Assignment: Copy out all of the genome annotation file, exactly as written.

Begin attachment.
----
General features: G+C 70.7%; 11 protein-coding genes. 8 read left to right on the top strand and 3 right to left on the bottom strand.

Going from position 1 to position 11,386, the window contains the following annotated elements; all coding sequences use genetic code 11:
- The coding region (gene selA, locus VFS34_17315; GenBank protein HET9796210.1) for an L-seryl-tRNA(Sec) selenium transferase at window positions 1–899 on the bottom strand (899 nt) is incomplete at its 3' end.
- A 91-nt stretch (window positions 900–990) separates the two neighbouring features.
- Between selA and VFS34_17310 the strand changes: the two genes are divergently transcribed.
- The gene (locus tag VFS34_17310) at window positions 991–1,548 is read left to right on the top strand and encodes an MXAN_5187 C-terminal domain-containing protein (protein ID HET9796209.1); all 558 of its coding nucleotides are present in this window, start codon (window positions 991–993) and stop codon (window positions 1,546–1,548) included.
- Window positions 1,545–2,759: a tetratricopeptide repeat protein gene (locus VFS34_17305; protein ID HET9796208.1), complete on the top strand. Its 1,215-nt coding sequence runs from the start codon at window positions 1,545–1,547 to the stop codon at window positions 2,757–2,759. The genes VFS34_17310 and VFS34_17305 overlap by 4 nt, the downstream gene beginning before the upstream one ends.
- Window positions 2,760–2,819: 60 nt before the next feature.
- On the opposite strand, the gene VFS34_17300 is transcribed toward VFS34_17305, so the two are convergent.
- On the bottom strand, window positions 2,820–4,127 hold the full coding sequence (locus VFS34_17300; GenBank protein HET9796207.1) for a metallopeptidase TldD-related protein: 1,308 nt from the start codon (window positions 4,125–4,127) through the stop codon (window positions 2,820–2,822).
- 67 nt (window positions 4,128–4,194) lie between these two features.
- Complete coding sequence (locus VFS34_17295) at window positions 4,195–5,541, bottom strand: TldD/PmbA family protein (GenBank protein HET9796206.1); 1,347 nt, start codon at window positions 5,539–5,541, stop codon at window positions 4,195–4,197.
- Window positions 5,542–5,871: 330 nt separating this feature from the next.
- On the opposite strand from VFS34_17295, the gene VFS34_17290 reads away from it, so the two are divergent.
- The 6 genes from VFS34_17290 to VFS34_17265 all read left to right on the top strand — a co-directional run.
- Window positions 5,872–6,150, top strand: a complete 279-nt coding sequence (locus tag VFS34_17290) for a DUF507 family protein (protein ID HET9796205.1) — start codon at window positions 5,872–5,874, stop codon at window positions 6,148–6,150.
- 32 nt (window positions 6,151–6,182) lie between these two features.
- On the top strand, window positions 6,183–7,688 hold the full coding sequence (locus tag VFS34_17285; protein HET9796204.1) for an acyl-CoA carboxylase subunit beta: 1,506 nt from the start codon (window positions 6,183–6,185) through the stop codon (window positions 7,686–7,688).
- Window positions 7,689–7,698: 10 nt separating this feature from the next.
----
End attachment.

General features: G+C 70.7%; 11 protein-coding genes. 8 read left to right on the top strand and 3 right to left on the bottom strand.

Going from position 1 to position 11,386, the window contains the following annotated elements; all coding sequences use genetic code 11:
- The coding region (gene selA, locus VFS34_17315; GenBank protein HET9796210.1) for an L-seryl-tRNA(Sec) selenium transferase at window positions 1–899 on the bottom strand (899 nt) is incomplete at its 3' end.
- A 91-nt stretch (window positions 900–990) separates the two neighbouring features.
- Between selA and VFS34_17310 the strand changes: the two genes are divergently transcribed.
- The gene (locus tag VFS34_17310) at window positions 991–1,548 is read left to right on the top strand and encodes an MXAN_5187 C-terminal domain-containing protein (protein ID HET9796209.1); all 558 of its coding nucleotides are present in this window, start codon (window positions 991–993) and stop codon (window positions 1,546–1,548) included.
- Window positions 1,545–2,759: a tetratricopeptide repeat protein gene (locus VFS34_17305; protein ID HET9796208.1), complete on the top strand. Its 1,215-nt coding sequence runs from the start codon at window positions 1,545–1,547 to the stop codon at window positions 2,757–2,759. The genes VFS34_17310 and VFS34_17305 overlap by 4 nt, the downstream gene beginning before the upstream one ends.
- Window positions 2,760–2,819: 60 nt before the next feature.
- On the opposite strand, the gene VFS34_17300 is transcribed toward VFS34_17305, so the two are convergent.
- On the bottom strand, window positions 2,820–4,127 hold the full coding sequence (locus VFS34_17300; GenBank protein HET9796207.1) for a metallopeptidase TldD-related protein: 1,308 nt from the start codon (window positions 4,125–4,127) through the stop codon (window positions 2,820–2,822).
- 67 nt (window positions 4,128–4,194) lie between these two features.
- Complete coding sequence (locus VFS34_17295) at window positions 4,195–5,541, bottom strand: TldD/PmbA family protein (GenBank protein HET9796206.1); 1,347 nt, start codon at window positions 5,539–5,541, stop codon at window positions 4,195–4,197.
- Window positions 5,542–5,871: 330 nt separating this feature from the next.
- On the opposite strand from VFS34_17295, the gene VFS34_17290 reads away from it, so the two are divergent.
- The 6 genes from VFS34_17290 to VFS34_17265 all read left to right on the top strand — a co-directional run.
- Window positions 5,872–6,150, top strand: a complete 279-nt coding sequence (locus tag VFS34_17290) for a DUF507 family protein (protein ID HET9796205.1) — start codon at window positions 5,872–5,874, stop codon at window positions 6,148–6,150.
- 32 nt (window positions 6,151–6,182) lie between these two features.
- On the top strand, window positions 6,183–7,688 hold the full coding sequence (locus tag VFS34_17285; protein HET9796204.1) for an acyl-CoA carboxylase subunit beta: 1,506 nt from the start codon (window positions 6,183–6,185) through the stop codon (window positions 7,686–7,688).
- Window positions 7,689–7,698: 10 nt separating this feature from the next.